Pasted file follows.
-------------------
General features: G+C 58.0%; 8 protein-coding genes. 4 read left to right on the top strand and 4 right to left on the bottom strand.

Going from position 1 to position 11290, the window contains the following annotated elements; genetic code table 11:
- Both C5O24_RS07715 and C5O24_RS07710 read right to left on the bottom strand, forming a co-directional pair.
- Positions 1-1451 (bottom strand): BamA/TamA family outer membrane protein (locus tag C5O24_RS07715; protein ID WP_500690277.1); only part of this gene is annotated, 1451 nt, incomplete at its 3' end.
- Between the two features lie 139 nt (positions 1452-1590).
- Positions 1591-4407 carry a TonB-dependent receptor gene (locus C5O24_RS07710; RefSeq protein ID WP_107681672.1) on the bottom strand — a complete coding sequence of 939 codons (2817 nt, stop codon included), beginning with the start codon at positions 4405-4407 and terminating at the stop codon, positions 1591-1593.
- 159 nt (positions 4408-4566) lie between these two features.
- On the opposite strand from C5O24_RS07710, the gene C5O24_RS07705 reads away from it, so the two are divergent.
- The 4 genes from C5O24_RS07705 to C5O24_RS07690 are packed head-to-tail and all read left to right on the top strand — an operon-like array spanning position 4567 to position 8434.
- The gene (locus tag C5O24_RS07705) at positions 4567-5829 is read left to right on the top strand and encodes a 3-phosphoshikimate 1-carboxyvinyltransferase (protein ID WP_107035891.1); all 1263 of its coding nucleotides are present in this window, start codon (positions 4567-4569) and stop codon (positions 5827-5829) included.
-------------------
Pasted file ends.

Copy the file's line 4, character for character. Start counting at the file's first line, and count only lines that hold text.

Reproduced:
- Positions 1-1451 (bottom strand): BamA/TamA family outer membrane protein (locus tag C5O24_RS07715; protein ID WP_500690277.1); only part of this gene is annotated, 1451 nt, incomplete at its 3' end.